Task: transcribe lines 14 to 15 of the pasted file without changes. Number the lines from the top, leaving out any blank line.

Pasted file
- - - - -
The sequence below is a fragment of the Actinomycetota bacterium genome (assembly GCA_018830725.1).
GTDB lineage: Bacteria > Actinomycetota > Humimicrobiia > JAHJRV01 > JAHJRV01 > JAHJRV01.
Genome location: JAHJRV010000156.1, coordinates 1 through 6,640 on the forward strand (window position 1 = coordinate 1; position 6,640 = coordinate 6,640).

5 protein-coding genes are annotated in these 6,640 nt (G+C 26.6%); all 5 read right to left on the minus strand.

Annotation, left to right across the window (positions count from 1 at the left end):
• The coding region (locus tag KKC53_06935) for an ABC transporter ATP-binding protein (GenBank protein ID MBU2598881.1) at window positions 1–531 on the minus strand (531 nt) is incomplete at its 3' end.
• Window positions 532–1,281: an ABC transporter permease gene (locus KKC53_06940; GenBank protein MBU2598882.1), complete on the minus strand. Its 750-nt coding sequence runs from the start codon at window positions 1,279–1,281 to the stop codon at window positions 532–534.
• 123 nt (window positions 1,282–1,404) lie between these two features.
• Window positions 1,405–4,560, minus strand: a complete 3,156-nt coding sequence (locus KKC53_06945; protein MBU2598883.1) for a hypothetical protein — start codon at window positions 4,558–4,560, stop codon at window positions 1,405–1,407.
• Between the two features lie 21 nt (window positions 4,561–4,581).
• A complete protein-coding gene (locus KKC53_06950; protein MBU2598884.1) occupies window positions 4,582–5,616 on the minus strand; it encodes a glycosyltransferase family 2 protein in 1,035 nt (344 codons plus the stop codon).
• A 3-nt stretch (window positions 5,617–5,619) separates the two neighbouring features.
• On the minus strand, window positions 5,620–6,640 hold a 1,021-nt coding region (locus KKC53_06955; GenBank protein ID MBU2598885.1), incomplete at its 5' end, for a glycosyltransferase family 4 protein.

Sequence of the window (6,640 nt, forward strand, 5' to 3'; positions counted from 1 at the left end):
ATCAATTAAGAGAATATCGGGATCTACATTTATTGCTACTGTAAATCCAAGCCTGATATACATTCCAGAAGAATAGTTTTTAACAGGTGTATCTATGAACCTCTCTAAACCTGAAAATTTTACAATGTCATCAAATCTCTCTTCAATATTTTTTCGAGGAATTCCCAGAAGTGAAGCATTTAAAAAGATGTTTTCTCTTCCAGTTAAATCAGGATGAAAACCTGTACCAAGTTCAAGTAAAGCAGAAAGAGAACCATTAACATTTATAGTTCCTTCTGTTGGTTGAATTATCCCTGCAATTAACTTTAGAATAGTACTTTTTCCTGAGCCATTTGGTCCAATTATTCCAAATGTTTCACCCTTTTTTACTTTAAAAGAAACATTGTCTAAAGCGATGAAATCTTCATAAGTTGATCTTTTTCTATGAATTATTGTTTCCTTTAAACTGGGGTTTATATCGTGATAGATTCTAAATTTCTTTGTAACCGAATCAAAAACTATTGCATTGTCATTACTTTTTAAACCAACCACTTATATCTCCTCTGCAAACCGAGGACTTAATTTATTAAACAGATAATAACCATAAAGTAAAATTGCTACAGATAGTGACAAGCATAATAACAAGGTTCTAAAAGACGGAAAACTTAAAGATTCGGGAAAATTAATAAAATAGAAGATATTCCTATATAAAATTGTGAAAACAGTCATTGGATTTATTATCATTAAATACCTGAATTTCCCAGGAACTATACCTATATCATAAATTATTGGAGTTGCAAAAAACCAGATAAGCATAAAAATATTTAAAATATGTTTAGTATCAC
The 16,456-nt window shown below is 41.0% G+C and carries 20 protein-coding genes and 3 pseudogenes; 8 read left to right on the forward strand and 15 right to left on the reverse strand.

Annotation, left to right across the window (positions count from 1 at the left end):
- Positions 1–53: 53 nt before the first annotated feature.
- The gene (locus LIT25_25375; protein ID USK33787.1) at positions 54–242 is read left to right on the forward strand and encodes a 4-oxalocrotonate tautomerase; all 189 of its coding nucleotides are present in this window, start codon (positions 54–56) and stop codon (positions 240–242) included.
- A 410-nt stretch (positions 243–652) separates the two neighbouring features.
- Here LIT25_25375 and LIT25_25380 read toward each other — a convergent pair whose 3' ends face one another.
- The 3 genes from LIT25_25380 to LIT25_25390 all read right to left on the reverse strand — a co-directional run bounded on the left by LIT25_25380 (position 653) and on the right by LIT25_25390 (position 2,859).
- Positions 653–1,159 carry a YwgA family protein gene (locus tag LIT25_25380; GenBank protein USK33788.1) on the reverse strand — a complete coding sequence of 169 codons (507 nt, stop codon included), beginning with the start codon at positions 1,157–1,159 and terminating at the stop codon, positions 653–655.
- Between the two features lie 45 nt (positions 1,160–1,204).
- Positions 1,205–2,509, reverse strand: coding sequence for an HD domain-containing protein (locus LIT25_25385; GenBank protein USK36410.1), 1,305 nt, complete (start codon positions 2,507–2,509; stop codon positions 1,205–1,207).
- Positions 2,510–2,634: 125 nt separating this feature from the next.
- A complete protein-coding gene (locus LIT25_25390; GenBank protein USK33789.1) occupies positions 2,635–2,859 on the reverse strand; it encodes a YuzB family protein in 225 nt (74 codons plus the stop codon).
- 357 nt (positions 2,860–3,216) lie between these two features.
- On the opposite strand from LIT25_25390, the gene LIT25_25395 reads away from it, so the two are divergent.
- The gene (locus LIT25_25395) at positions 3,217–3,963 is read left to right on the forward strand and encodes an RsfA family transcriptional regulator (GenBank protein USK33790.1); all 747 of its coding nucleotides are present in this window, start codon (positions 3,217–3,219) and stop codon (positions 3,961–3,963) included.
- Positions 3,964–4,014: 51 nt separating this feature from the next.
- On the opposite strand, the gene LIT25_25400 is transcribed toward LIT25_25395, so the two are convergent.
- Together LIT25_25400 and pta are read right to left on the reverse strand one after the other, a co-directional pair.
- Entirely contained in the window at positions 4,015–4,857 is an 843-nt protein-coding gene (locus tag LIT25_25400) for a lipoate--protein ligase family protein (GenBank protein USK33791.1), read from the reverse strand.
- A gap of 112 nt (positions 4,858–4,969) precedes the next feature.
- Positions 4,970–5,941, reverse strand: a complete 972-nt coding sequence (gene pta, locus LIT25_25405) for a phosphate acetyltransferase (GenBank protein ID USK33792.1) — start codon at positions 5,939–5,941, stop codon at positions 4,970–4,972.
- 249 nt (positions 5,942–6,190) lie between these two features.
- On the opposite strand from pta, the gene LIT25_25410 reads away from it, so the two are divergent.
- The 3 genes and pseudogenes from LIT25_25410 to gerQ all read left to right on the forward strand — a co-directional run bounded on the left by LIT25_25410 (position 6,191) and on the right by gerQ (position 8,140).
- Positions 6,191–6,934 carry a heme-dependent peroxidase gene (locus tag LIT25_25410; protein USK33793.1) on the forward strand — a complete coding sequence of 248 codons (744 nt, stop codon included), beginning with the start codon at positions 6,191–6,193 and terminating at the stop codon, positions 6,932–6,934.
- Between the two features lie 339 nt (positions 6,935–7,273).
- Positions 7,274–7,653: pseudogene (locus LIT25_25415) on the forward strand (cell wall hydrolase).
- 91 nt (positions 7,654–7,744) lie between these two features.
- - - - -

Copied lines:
Sequence of the window (6,640 nt, forward strand, 5' to 3'; positions counted from 1 at the left end):
ATCAATTAAGAGAATATCGGGATCTACATTTATTGCTACTGTAAATCCAAGCCTGATATACATTCCAGAAGAATAGTTTTTAACAGGTGTATCTATGAACCTCTCTAAACCTGAAAATTTTACAATGTCATCAAATCTCTCTTCAATATTTTTTCGAGGAATTCCCAGAAGTGAAGCATTTAAAAAGATGTTTTCTCTTCCAGTTAAATCAGGATGAAAACCTGTACCAAGTTCAAGTAAAGCAGAAAGAGAACCATTAACATTTATAGTTCCTTCTGTTGGTTGAATTATCCCTGCAATTAACTTTAGAATAGTACTTTTTCCTGAGCCATTTGGTCCAATTATTCCAAATGTTTCACCCTTTTTTACTTTAAAAGAAACATTGTCTAAAGCGATGAAATCTTCATAAGTTGATCTTTTTCTATGAATTATTGTTTCCTTTAAACTGGGGTTTATATCGTGATAGATTCTAAATTTCTTTGTAACCGAATCAAAAACTATTGCATTGTCATTACTTTTTAAACCAACCACTTATATCTCCTCTGCAAACCGAGGACTTAATTTATTAAACAGATAATAACCATAAAGTAAAATTGCTACAGATAGTGACAAGCATAATAACAAGGTTCTAAAAGACGGAAAACTTAAAGATTCGGGAAAATTAATAAAATAGAAGATATTCCTATATAAAATTGTGAAAACAGTCATTGGATTTATTATCATTAAATACCTGAATTTCCCAGGAACTATACCTATATCATAAATTATTGGAGTTGCAAAAAACCAGATAAGCATAAAAATATTTAAAATATGTTTAGTATCAC